During this time, Dyer was a delegate to the White House Conference on Children and served on the Education Sub-Committee, and in 1972 went to work as a congressional aide to former Congressman John S. Monagan from Connecticut’s Fifth Congressional District. Dyer was also active in community affairs serving as chairman of the Danbury Youth Commission, president of the Danbury Young Democrats, a member of the CSC Alumni Board of Directors and member of the Search Committee for a new WCSC president.

Dyer was elected to the Connecticut House of Representatives from the 110th Assembly District in 1976 and re-elected in 1978. While a member of the Connecticut House of Representatives Dyer served on the Education, Judiciary and General Law Committees, and was Chairman of the Higher Education Sub-Committee.

From 1979 to 1987 Dyer served four terms as Danbury’s Mayor. During his tenure, Dyer invested millions of dollars in infrastructure improvements, education, historic preservation and programs benefiting youth and senior citizens services. Improvements on Route 7 and widening of Interstate 84 between exits 3 and 8, as well as the Osborne Street/Garamella Boulevard connector, are among the many road projects that were initiated and completed to alleviate traffic congestion.

Also during his tenure, proposed plans for a mall on the Danbury Fairgrounds by Wilmorite, Inc., were finalized and executed creating jobs and additional revenue for the City.

In 1987 Dyer ran for a fifth term and was defeated by Joseph H. Sauer, a retired school teacher. After losing the election, Dyer joined Applied Data, Inc., in North Haven, Connecticut, as Director of Marketing and Communication. During this time Dyer also taught a night class on urban policy at New York University. In late 1988 Dyer announced he intended to re-enter the mayoral race but withdrew in March 1989 when he learned he was going to be indicted by a federal grand jury for extortion and racketeering. In February 1990, Dyer was acquitted of all charges but one, which the U. S. Court of Appeals reversed.

In 1992, Dyer joined the New Jersey School of Architecture in Newark, New Jersey, as Associate Dean. While there he taught an honors seminar and lectured on the role of the university in community design and planning.

In 1996 Dyer published his memoirs, “when the LEAVES begin to TURN” reflecting on his 50 years in Danbury.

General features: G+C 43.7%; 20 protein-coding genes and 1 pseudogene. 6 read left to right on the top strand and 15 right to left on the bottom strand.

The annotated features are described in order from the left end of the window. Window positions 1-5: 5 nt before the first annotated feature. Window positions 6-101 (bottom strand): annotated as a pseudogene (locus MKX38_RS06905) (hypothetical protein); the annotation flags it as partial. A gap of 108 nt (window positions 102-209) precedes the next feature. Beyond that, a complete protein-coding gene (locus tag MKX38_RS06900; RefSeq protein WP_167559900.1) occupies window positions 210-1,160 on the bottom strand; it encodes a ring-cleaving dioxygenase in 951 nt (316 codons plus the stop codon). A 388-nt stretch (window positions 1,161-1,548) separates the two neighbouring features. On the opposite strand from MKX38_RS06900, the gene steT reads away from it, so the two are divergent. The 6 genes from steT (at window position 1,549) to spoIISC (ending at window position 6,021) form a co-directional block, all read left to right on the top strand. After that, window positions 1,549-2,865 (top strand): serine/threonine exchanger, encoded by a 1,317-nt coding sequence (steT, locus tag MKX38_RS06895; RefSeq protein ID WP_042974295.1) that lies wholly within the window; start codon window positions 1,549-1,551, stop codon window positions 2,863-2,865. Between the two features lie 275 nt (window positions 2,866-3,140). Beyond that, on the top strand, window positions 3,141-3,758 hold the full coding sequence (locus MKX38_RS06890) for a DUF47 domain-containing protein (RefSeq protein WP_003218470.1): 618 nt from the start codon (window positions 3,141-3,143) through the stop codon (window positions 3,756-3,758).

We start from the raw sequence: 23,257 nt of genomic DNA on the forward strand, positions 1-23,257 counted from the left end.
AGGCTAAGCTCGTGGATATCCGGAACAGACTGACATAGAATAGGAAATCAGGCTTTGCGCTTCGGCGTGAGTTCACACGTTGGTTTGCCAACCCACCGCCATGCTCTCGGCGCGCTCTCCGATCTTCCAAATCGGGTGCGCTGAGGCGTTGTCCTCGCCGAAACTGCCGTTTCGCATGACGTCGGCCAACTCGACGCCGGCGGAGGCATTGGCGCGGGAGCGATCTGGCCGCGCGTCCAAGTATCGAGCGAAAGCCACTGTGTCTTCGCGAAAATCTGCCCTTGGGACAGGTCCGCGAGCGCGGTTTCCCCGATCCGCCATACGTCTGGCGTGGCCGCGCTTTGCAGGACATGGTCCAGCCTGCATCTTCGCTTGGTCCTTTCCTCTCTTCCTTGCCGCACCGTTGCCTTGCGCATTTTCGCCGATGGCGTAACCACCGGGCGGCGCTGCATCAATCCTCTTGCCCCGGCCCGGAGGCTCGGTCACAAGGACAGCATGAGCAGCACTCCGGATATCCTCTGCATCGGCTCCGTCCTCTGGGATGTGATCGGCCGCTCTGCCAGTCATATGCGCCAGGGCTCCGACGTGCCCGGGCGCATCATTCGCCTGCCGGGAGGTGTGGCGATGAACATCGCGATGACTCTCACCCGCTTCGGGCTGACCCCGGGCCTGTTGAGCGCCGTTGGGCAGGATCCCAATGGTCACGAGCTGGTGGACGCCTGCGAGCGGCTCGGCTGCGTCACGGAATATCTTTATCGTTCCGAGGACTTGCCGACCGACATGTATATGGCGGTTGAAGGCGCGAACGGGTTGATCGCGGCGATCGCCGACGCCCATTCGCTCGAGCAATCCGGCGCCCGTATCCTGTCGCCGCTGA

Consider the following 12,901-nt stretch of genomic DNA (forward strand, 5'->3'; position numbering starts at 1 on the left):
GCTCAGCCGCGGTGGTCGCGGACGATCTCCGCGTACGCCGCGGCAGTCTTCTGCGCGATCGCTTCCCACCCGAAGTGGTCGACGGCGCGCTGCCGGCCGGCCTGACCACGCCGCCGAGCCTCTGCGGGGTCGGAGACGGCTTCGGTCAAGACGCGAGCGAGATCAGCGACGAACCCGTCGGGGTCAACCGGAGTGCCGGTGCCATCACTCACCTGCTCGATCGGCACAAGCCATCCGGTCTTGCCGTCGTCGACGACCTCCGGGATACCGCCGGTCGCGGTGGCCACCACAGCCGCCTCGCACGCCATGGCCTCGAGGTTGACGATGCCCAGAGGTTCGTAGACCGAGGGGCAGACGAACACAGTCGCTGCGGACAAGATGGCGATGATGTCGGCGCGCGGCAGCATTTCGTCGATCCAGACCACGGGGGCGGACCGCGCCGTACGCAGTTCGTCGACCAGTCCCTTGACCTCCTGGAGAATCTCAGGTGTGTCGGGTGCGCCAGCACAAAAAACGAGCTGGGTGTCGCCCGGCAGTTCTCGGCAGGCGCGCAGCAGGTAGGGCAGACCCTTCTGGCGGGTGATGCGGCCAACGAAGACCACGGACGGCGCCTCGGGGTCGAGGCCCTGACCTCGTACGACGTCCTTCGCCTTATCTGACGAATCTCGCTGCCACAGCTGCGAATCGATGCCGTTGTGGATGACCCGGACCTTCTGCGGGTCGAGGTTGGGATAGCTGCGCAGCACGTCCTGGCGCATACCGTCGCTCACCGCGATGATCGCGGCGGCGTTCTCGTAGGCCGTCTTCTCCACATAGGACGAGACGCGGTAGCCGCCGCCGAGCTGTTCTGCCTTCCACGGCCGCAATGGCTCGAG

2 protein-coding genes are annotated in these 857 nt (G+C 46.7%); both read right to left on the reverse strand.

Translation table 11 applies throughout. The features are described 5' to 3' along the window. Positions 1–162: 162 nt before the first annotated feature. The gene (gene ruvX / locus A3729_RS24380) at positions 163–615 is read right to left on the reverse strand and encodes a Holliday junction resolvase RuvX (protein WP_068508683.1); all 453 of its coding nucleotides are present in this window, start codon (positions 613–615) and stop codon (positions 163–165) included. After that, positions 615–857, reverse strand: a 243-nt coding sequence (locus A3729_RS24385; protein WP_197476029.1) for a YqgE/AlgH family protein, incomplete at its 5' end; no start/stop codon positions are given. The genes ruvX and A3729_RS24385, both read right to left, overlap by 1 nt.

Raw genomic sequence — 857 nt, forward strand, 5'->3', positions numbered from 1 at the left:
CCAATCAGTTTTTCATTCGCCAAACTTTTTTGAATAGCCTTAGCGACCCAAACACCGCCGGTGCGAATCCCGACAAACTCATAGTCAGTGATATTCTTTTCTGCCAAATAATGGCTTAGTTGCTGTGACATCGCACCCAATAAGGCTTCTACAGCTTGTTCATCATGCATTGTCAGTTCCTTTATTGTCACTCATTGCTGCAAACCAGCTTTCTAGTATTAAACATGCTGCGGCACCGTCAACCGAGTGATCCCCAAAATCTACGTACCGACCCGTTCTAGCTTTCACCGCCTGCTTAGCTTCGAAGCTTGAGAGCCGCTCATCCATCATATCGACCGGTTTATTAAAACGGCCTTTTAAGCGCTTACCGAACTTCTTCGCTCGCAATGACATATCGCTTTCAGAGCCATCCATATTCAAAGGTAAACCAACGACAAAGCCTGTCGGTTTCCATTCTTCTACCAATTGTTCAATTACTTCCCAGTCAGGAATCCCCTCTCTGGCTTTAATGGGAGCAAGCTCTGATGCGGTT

Dyer resides in Danbury with his wife Alice and their four children: Christopher, Brendan, Whitney and Trevor. His hobbies are photography and collecting presidential letters and political Americana.


75 Linear Feet (102 boxes, 14 oversized boxes, scrapbooks and miscellaneous objects)


James Edmund Dyer, graduate of Western Connecticut State College and politician, was born in Danbury, Connecticut, on September 20, 1946. His papers span the years 1900 to 2008, with the bulk of the collection dating from 1970 to 1990, primarily documenting his work as Mayor of Danbury, Connecticut. Information regarding his activities at Western Connecticut State College, his two terms as Trustee of the Connecticut State Colleges, and State Representative for the 110th District is also included.The collection consists of biographical materials, legislative and trustee files, citations, correspondence, fliers, greeting cards, membership cards, newsletters, news clippings, scrapbooks, petitions, photographs, posters, postcards, press releases, printed materials, proclamations, resolutions, writings and campaign materials such as bumper stickers, campaign pins, sample ballots, and mailing lists.


Three series, chronologically and alphabetically:

Series I: Personal and Family PapersSeries II: WestConn MaterialsSeries III: Political and Professional Career

Immediate Source of Acquisition

Donated by James E. Dyer over a period of six months during 2010.

Guide to the James E. Dyer Papers MS 052
Mary Rieke
Description rules
Anglo American Cataloguing Rules
Language of description
Script of description
Code for undetermined script
Language of description note

Repository Details

Part of the Western Connecticut State University Archives and Special Collections Repository

Haas Library
181 White St
Danbury 06810 USA US
203.837.8322 (Fax)